House Judiciary Chairman Jerry Nadler (D-N.Y.) refused to grant Attorney General Bill Barr’s request for a 5-minute break after hours of questioning during the train wreck hearing on Tuesday.
After several hours of intense questioning, Barr asked Nadler, “Mr. Chairman, could we take a five-minute break? Could we take a five-minute break, Mr. Chairman?”
Nadler replied: “No!”
Rep. Mike Johnson reminded Nadler that allowing a short break is a “common courtesy of every witness.”
Barr also reminded Nadler that he had waited for the hearing to start for an hour.
“I’ve waited 45 minutes, I’ve waited an hour for you this morning,” Barr told Nadler. “I haven’t had lunch. I would like to take a five-minute break.”
In a letter on Sunday, House Democrats called to open an immediate investigation into reports of camouflaged federal agents illegally arresting protesters in Portland and “elsewhere” in the US.
Portland has been dealing with ongoing protests against racism and police brutality since the 25 May death of African American man George Floyd while in the custody of white police officers in Minneapolis.
The document was signed by House Judiciary Committee Chairman Jerry Nadler, as well as Homeland Security Committee head Bennie Thompson and Oversight and Reform Committee Chairwoman Carolyn Maloney.
They said that Inspectors General (IG) of the Department of Justice (DOJ) and Department of Homeland Security (DHS) should investigate reports of agents from different elements of DHS and the US Marshals Service picking up and detaining demonstrators in unmarked vehicles.
The Senate voted against an amendment on Wednesday sponsored by Sens. Steve Daines (R-MT) and Ron Wyden (D-OR) that would curb law enforcement agencies’ ability to obtain web browsing and Internet search data without a warrant.
The Senate voted on amendments on Wednesday to H.R. 6172, sponsored by House Judiciary Committee Chairman Jerry Nadler (D-NY), which would reauthorize provisions relating to intelligence gathering under the Foreign Intelligence Surveillance Act (FISA). The legislation passed through the Senate on Wednesday.
Sens. Wyden and Daines, both pro-privacy reform, sponsored S. Amendment 1583 to the resolution, which would force federal law enforcement agencies such as the Federal Bureau of Investigation (FBI) to obtain a warrant before receiving the Internet search history of Americans.
The top Republican on the House Judiciary Committee said late Tuesday that panel Chairman Jerry Nadler will move forward with a scheduled Wednesday vote to hold Attorney General William P. Barr in contempt of Congress.
Rep. Doug Collins, Georgia Republican, said talks between the committee and the Justice Department broke down after failing to reach an accord.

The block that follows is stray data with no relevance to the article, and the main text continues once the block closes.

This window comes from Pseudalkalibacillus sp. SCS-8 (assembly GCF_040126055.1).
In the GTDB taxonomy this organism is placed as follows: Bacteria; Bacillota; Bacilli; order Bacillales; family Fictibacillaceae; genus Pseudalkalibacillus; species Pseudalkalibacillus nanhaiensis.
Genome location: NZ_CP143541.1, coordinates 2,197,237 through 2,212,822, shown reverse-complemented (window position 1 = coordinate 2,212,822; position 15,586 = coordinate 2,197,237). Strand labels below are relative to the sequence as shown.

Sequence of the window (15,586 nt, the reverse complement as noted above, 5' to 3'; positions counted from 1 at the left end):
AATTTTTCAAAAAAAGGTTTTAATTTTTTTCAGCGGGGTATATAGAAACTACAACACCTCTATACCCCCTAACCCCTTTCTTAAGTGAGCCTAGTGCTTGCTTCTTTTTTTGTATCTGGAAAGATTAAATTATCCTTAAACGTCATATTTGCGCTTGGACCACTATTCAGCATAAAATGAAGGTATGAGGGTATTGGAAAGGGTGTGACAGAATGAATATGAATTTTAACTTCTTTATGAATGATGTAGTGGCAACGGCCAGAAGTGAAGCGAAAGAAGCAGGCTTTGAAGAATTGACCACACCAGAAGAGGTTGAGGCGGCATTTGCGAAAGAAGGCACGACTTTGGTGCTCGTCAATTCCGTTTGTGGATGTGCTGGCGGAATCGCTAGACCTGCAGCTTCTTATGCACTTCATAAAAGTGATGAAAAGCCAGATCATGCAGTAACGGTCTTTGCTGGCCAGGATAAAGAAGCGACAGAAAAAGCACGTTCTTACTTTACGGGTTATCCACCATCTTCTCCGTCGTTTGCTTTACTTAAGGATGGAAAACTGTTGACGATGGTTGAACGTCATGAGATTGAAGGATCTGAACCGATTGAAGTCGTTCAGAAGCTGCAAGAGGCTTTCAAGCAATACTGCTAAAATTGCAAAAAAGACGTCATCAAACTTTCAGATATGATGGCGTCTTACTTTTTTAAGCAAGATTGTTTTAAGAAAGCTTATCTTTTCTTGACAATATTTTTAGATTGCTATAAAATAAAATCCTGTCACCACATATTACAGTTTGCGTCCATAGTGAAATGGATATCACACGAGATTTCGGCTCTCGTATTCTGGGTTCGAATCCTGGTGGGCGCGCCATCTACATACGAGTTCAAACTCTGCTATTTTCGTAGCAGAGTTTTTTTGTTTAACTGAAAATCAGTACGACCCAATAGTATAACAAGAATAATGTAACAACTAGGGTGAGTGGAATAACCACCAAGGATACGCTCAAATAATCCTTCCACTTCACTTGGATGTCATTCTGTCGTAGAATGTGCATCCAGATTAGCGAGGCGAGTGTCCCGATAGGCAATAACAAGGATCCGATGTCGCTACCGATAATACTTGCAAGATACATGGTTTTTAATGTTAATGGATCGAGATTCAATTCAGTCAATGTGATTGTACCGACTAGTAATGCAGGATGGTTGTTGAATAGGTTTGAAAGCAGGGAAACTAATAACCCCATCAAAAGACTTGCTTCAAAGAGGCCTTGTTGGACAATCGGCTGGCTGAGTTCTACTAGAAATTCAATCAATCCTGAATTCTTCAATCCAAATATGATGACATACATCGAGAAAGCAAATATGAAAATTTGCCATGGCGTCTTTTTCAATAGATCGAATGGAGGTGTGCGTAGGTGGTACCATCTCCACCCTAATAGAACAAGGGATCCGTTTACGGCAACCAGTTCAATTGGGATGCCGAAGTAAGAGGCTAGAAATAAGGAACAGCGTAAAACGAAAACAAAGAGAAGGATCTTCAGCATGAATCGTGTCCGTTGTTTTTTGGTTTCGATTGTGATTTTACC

Democrats have issued a subpoena for all of special counsel Robert Mueller’s findings along with the underlying evidence. The Justice Department says releasing that material to Congress would violate the law.
Rep. Jerry Nadler (D., N.Y.) on Friday suggested a future Democratic president could confiscate citizens’ guns based on the precedent of President Donald Trump’s national emergency announcement regarding the border wall.
Nadler, the new chairman of the House Judiciary Committee, appeared on CNN’s “Cuomo Prime Time” to discuss Trump’s announcement earlier in the morning. Trump declared it “necessary” to build the wall on the southern border.
Host Chris Cuomo asked Nadler if enough Republicans would come out against Trump, prompting him to say, “I think so” and that he believes Republicans are terrified of unintended consequences. He speculated about other hypothetical national emergencies if a Democrat were to win in 2020.
Google had a loud defender in the House Judiciary Committee — interestingly the company is also is his top donor.
During the House Judiciary Committee hearing where Google CEO Sundar Pichai was testifying, Rep. Jerry Nadler (D-NY) opened fire against the House Majority Leader Rep. Kevin McCarthy (R-CA). He called the concerns of the right about conservative censorship on Google “a fantasy, dreamed up by some conservatives.” Nadler went on to argue that Google had the right to “deliberate discriminate against conservative viewpoints.”
According to OpenSecrets.org, Nadler received $31,458 in donations from Alphabet, Inc., Google’s parent company, in the year 2017 alone. Axios tech reporter David McCabe tweeted that Google is a “major landlord and employer in Nadler’s district.” Google had purchased Chelsea Market, a office building and tourist attraction, in 2018, for a total of $2.4 billion, according to The New York Times.
John Stossel Slams Big Tech Censorship
Top House Judiciary Committee Democrat Jerry Nadler (D-NY) has circulated talking points to refute the four-page FISA memo created by GOP staffers for House Intel Committee Chairman Devin Nunes (R-CA), detailing abuses of US surveillance capabilities against the Trump campaign.
Nadler’s talking points – which are separate from the official response by House Intel Committee Democrats – call the GOP-authored memo “deeply misleading,” according to Bloomberg, and claims that Republicans are now “part and parcel to an organized effort to obstruct” Special Counsel Robert Mueller’s investigation into Russian interference in the 2016 election.
“Until now, we could only really accuse House Republicans of ignoring the President’s open attempts to block the Russia investigation,” Democratic members of the House Judiciary Committee said in the four-page letter released on Saturday. The document provided a point-by-point rebuttal to the Republican memo alleging bias in Mueller’s probe of possible links between Russia and Trump’s campaign, according to Bloomberg’s summary.